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Consumers Value Social ResponsibilityConsumers Value Social Responsibility

April 1, 2010

2 Min Read
Consumers Value Social Responsibility

WASHINGTONA new survey found that 77 percent of consumers say it is important for companies to be socially responsible. The second annual Corporate Social Responsibility Branding Survey analyzed consumer views of companies operating across 14 industries, ranging from apparel to telecommunications. Of the 14 tested industries, food, consumer goods and retailers are perceived as performing best, while financial services, healthcare and media are perceived as performing worst. Consumers perceive General Mills as the most responsible of 64 tested brands.

Socially responsible behavior can have significant business impact. Even during tough economic times, 38 percent of respondents still plan to spend the same or more for products and services from socially responsible companies. And 70 percent are willing to pay more for a $100 product from a company they regard as responsible.

Companies have an opportunity to influence consumer perceptions if they are able to communicate their social responsibility efforts, the survey found. Just 13 percent of consumers report having read about a companys social responsibility agenda on its website - but 75 percent of those who have done so indicated that it made them more likely to purchase products or services from that company.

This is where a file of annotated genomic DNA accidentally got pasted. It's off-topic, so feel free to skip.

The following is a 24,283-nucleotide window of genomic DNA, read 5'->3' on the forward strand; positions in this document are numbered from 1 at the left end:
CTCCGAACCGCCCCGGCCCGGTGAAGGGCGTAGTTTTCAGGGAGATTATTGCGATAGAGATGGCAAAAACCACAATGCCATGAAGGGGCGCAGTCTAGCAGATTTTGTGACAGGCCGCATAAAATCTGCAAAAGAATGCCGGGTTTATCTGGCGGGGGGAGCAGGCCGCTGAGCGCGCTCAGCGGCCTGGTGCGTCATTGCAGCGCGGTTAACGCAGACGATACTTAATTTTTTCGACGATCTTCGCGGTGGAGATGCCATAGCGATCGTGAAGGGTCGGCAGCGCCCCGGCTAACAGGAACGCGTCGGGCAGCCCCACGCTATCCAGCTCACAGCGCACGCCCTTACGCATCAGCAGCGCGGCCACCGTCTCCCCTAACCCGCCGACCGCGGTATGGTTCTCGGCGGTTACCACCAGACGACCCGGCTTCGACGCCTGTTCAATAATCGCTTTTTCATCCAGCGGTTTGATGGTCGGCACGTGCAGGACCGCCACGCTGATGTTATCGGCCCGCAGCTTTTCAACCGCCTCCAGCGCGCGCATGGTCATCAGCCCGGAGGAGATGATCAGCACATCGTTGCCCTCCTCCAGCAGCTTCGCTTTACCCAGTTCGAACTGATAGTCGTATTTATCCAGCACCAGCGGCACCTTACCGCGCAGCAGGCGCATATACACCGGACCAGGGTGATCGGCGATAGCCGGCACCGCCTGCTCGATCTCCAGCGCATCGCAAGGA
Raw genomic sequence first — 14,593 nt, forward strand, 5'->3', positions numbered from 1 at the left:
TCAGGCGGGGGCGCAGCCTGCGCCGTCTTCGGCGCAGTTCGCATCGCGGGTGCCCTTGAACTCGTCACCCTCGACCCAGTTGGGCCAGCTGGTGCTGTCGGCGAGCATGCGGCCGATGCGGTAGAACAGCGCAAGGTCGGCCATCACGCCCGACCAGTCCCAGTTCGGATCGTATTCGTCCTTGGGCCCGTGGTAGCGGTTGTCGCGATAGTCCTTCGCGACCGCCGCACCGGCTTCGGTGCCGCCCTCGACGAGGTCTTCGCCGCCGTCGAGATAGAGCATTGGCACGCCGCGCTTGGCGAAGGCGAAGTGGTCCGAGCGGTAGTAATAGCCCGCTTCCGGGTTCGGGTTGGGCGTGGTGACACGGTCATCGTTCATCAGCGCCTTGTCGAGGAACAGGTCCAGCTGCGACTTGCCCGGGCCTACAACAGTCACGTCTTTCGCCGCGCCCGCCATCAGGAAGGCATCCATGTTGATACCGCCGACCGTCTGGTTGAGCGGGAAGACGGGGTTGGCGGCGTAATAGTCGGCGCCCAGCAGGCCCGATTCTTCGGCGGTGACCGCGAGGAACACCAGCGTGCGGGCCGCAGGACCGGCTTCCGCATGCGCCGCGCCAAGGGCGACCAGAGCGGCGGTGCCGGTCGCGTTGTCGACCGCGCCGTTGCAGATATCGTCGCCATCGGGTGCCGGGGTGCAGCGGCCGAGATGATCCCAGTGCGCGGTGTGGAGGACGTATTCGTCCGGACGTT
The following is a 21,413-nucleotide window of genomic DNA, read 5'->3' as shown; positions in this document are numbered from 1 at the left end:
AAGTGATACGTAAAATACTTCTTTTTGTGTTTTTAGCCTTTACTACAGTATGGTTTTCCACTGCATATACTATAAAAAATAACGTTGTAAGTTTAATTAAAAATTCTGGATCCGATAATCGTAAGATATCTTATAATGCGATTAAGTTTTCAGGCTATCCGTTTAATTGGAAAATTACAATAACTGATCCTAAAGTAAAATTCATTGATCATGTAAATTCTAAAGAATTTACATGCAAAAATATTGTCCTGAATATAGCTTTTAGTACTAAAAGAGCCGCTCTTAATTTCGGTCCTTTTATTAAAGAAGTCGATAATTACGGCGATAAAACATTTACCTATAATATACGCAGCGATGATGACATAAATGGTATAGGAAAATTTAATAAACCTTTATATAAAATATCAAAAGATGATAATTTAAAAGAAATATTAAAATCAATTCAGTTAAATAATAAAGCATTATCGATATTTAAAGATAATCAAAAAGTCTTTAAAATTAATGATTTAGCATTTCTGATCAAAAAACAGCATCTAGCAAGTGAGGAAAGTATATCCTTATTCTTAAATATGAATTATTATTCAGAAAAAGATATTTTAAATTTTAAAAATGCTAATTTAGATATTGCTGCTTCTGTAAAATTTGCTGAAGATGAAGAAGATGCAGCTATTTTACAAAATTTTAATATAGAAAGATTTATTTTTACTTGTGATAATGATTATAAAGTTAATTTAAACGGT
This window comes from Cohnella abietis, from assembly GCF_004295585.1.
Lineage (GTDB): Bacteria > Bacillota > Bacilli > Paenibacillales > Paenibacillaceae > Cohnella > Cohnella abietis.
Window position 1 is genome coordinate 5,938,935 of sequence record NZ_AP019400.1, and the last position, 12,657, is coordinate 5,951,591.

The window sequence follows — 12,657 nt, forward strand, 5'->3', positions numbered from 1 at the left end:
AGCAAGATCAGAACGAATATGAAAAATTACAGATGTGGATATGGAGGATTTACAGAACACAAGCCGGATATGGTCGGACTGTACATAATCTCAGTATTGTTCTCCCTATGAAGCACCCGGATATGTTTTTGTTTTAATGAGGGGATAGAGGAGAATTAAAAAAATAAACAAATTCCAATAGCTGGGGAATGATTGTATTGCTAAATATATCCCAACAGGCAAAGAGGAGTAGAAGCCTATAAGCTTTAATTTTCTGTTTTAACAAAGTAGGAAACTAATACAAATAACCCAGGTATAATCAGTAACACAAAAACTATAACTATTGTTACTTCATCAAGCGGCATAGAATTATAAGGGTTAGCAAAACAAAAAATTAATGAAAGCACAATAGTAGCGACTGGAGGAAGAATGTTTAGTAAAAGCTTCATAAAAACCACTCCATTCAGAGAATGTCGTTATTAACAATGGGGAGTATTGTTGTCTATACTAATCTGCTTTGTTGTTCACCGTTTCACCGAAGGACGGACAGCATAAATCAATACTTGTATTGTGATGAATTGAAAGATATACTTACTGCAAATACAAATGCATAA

Companies need to combine strong social responsibility programs with effective communication of what they are doing, noted Eric Biel, managing director for corporate responsibility at Burson-Marsteller. While many consumers may not be precise in how they define terms like corporate social responsibility, they have a clear sense of how they expect companies to behave. They expect companies to offer high-quality products at good prices and to explain how they treat their employees well, give back to their communities, and respect the environment, added Biel. Those companies that can clearly articulate how they advance these values to consumers can achieve real benefits for their brands and overall reputation.

The survey was conducted by Penn Schoen Berland in partnership with Landor Associates and Burson-Marsteller.

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